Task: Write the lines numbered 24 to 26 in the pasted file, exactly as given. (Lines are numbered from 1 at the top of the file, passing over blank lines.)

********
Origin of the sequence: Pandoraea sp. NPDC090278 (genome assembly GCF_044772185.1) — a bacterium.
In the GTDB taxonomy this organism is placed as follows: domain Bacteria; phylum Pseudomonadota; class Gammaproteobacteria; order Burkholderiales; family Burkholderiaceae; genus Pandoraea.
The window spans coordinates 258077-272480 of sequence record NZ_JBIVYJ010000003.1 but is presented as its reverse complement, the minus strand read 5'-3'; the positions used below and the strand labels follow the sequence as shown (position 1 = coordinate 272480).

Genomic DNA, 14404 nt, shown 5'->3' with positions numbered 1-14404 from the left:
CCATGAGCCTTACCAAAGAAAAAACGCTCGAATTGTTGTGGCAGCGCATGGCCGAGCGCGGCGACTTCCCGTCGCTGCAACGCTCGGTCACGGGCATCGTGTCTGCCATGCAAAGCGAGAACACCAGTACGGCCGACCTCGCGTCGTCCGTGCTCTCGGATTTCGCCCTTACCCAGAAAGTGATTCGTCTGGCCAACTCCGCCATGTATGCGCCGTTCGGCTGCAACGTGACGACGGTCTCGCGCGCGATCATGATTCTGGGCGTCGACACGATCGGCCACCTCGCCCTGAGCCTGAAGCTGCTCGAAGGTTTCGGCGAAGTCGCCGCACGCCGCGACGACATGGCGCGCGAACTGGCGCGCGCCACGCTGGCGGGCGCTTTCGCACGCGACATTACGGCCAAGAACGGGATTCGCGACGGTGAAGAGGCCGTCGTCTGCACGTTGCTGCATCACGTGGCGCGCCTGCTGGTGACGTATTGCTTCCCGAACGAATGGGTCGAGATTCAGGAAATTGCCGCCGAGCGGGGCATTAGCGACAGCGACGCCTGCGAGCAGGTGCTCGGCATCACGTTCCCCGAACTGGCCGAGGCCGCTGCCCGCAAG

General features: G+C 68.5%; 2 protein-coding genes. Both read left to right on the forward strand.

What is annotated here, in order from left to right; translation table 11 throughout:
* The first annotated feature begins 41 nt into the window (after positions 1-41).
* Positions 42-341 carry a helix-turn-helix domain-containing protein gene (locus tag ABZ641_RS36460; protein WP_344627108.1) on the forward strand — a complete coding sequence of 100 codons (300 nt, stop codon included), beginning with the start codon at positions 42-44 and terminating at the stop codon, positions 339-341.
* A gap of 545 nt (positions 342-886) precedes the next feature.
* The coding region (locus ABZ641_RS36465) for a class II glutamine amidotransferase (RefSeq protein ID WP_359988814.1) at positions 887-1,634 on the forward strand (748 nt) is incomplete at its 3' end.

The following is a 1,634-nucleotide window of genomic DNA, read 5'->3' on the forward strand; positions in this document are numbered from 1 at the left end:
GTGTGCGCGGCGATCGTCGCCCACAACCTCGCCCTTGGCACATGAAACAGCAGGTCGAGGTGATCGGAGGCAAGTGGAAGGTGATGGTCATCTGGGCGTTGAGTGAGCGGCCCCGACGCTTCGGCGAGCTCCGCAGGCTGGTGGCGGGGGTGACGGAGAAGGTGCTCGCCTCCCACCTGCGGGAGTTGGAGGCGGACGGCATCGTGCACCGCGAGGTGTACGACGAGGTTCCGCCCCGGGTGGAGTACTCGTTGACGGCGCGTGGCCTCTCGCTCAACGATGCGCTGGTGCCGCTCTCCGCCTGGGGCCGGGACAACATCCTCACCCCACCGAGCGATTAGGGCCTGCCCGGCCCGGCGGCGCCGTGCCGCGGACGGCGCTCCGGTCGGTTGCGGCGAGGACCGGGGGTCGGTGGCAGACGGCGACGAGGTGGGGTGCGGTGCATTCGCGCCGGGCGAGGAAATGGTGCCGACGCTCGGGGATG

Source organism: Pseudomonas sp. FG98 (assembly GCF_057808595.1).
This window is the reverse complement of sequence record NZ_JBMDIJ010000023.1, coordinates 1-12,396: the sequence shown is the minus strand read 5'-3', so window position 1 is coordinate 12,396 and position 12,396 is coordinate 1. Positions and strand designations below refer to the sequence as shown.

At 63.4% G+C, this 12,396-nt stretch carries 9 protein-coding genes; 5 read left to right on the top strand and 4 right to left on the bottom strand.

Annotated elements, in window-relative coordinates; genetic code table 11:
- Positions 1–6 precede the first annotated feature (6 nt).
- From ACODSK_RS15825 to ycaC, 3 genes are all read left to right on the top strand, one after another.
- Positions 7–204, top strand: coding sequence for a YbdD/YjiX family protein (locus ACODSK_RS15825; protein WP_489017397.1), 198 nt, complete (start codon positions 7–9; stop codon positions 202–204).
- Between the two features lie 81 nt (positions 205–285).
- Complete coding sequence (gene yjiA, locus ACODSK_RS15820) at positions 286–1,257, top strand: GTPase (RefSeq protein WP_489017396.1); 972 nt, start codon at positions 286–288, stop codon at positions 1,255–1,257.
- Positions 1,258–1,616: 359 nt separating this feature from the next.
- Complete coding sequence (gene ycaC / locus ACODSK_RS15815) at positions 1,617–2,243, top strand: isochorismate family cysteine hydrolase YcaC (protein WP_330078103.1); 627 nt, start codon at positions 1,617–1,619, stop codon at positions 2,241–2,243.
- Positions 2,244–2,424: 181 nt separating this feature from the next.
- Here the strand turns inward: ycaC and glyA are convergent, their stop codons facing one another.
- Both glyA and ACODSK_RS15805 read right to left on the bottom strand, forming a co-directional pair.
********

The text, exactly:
- Complete coding sequence (gene ycaC / locus ACODSK_RS15815) at positions 1,617–2,243, top strand: isochorismate family cysteine hydrolase YcaC (protein WP_330078103.1); 627 nt, start codon at positions 1,617–1,619, stop codon at positions 2,241–2,243.
- Positions 2,244–2,424: 181 nt separating this feature from the next.
- Here the strand turns inward: ycaC and glyA are convergent, their stop codons facing one another.